4 Starting Ingredients for Successful Strategy Execution

Many people make that New Year’s resolution to go to the gym more often. But most of us don’t follow through on it and the plan utterly falls apart. Strategy efforts are the same way: There’s a lot of talk and unrealistic expectations for the future. So how do you bring your strategy to life and make sure it’s implemented properly? In a post at his blog, Art Petty discusses four ingredients to enable successful strategy:

  1. Develop widespread understanding and purpose.
  2. Ask for help.
  3. Adjust the operating routine to incorporate strategy execution.
  4. Keep the work of strategy execution front and center.

Cooking Up Strategy Execution

The first and most important step of this process is to make sure everyone in your employee population fully understands what the strategy is moving forward. If they don’t know what is happening, then naturally the plan will not succeed. It requires hosting meetings, further dividing those meetings into smaller group sessions, and then meeting one-on-one with employees to ensure that everyone fully understands the strategy. Petty stresses to take into consideration what everyone is thinking with “WTHDTMFM,” or “What the heck does this mean for me?”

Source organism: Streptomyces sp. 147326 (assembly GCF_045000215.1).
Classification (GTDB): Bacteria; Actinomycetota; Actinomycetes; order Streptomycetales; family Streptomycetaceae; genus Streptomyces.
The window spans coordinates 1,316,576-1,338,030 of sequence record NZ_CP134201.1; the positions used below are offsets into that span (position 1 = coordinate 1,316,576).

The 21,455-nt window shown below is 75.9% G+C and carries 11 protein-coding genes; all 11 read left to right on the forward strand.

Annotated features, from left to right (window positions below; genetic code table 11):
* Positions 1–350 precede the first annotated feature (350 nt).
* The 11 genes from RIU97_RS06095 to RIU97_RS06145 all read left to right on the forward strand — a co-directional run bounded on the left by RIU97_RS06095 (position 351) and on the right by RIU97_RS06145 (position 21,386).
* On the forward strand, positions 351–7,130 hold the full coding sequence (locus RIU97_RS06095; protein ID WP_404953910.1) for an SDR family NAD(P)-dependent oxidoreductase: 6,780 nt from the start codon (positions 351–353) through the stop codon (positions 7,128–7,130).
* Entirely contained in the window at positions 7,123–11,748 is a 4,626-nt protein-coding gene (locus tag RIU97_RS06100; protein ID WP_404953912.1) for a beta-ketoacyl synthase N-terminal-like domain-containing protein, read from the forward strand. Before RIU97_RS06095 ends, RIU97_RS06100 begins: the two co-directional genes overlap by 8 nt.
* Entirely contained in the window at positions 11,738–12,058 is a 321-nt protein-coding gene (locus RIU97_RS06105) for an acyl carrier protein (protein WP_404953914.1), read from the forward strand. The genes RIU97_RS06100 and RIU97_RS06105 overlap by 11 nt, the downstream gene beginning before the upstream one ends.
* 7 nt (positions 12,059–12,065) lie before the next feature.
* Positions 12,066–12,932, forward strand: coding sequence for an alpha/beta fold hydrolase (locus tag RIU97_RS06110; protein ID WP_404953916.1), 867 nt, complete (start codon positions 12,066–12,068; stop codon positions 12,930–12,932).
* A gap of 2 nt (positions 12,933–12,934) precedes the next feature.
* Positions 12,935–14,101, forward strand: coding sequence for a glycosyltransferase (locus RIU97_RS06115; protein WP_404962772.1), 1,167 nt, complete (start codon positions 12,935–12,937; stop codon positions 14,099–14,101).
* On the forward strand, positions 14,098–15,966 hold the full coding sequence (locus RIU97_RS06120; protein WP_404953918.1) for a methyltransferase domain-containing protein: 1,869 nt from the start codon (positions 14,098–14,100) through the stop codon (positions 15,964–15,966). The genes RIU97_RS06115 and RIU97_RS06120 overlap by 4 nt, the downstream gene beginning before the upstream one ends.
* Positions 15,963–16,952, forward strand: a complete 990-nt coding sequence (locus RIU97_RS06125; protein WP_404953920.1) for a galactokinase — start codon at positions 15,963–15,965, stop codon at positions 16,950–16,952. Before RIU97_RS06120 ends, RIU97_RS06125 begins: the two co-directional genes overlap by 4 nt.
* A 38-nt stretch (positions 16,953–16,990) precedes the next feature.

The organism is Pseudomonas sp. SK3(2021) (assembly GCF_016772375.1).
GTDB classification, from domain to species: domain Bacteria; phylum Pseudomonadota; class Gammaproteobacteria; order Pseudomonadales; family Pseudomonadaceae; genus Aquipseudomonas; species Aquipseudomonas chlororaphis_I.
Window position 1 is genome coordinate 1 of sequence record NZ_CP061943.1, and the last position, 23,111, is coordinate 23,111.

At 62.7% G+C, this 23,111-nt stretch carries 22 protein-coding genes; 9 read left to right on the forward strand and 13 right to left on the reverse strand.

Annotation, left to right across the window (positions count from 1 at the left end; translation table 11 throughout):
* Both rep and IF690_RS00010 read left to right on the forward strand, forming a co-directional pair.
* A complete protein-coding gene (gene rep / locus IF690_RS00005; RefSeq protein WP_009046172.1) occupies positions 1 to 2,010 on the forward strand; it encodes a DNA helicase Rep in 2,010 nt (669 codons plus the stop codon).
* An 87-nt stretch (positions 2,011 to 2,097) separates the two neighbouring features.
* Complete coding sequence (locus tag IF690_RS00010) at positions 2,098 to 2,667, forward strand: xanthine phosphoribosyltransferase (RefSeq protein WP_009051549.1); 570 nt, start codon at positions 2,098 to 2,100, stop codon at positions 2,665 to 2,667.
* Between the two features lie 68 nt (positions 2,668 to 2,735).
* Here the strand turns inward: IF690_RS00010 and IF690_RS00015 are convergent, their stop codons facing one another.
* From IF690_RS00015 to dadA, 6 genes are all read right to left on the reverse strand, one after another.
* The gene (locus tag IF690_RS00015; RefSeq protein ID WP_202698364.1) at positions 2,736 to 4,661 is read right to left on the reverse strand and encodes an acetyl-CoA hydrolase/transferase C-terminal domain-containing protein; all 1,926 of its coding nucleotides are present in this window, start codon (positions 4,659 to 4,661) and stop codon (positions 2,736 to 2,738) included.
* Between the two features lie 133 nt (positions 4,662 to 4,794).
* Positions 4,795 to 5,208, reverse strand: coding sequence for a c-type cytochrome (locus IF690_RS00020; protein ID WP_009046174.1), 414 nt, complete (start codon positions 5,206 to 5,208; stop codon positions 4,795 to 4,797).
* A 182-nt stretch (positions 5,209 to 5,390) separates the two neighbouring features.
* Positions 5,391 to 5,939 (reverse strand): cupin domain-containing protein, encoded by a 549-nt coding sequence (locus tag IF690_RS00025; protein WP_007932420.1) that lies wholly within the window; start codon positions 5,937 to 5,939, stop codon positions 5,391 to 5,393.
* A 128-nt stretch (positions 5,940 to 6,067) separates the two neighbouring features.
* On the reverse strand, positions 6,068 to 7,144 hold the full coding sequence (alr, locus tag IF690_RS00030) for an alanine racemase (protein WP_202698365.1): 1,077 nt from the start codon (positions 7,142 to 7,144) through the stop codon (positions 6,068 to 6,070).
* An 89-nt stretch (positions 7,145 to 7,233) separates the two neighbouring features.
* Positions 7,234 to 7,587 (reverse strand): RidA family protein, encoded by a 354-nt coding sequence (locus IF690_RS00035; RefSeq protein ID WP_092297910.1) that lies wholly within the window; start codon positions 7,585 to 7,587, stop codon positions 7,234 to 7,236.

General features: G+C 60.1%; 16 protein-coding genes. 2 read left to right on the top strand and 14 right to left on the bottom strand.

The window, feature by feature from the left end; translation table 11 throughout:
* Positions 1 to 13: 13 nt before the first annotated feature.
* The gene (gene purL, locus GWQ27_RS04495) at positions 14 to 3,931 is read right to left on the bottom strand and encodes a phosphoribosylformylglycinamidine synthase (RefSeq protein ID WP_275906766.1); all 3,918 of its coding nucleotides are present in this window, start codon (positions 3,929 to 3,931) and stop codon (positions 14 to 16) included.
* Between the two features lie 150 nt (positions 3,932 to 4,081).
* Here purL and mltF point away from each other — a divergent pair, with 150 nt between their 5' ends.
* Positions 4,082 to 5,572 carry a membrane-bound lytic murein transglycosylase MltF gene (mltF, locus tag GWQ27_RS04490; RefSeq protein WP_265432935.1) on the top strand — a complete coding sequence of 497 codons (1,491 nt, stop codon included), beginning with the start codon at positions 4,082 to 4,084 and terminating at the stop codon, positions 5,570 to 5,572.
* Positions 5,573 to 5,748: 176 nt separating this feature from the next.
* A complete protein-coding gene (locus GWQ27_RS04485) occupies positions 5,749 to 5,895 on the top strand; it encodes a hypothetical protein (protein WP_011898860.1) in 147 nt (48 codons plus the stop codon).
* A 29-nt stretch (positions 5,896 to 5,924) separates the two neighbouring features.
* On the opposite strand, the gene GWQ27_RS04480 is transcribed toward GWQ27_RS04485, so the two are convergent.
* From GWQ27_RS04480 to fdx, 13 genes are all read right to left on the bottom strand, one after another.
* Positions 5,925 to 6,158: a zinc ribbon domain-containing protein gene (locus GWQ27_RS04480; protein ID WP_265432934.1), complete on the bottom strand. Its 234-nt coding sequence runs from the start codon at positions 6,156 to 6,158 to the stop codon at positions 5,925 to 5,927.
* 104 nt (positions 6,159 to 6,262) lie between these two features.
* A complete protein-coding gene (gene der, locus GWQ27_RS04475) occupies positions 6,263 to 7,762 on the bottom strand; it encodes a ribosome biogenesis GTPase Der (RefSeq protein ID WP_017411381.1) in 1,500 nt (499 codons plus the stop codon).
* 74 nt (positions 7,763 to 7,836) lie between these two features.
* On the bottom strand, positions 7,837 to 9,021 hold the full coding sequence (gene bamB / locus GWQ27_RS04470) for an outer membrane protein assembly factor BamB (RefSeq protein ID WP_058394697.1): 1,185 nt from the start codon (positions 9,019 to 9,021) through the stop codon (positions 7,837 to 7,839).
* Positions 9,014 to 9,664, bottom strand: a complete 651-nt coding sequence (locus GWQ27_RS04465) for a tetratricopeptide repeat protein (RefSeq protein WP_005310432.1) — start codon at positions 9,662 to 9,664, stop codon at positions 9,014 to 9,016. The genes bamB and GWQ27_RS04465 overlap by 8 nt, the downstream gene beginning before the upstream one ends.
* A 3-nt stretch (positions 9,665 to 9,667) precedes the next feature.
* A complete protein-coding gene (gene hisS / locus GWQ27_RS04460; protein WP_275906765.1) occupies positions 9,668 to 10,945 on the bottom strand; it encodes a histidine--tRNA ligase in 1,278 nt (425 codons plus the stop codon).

Don’t be afraid to ask for help on this strategy. Reach out to your employees and work together to have a project-driven work environment. It will create a structured system for your employees to rally around, which will help drive them to work with you on implementing the strategy.

Petty also says to take advantage of having a distinct operating routine and lists off some of the benefits of capitalizing on it:

Review the progress of the key strategy execution projects at every operating meeting.

Identify challenges and let the management group define countermeasures to deal with those problems.

Begin to add key scorecard measures for the strategy work, or, at least monitor how this work is beginning to impact the scorecard.

Provide visibility to initiative leaders to brief the broader management group and to share ideas, lessons learned, and ask for help.

Most of my clients define a distinct execution team, so they can meet and work separate and distinct from the operations meetings. Nonetheless, those are key meetings where all involved have the opportunity to gauge progress and offer input or prepare for next steps.

At reviews and meetings, talk about the actual successful actions that are being taken to execute on strategy, as opposed to the sterile numbers resulting from those actions. Taking the time to put strategy front and center will make all the difference in keeping people excited about it.

You can view the original post here:

Austin J. Gruver

Austin is a Staff Writer for AITS. He has a background in professional writing from York College.

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